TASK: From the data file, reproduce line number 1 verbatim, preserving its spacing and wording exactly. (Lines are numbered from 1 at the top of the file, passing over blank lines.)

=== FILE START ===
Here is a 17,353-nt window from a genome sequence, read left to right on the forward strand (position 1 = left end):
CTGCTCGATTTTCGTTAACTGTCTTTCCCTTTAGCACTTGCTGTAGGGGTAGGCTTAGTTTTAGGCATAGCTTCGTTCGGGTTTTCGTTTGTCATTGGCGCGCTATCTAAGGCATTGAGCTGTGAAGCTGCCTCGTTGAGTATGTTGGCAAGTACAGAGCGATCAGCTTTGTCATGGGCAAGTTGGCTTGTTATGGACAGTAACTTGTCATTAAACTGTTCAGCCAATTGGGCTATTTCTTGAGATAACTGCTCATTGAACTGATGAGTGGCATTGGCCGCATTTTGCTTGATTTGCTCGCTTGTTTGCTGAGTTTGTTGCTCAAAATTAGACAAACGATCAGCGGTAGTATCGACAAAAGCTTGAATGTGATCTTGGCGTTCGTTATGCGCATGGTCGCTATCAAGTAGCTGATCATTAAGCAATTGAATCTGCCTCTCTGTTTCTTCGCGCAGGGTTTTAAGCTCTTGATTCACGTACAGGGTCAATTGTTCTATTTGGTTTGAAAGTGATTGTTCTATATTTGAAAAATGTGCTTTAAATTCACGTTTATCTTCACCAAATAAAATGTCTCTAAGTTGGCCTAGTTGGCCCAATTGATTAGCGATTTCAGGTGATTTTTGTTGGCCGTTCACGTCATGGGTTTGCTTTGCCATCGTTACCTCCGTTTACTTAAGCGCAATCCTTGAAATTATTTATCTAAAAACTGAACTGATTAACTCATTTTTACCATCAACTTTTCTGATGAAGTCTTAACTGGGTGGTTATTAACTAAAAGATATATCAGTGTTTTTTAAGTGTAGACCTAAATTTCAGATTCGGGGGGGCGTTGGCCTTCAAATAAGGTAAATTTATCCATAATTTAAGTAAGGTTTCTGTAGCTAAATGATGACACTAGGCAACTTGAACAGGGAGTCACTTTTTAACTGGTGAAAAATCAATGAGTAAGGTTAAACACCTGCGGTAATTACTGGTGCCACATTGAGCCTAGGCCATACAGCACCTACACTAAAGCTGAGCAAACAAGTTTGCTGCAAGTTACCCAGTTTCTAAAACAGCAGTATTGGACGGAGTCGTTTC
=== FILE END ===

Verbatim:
Here is a 17,353-nt window from a genome sequence, read left to right on the forward strand (position 1 = left end):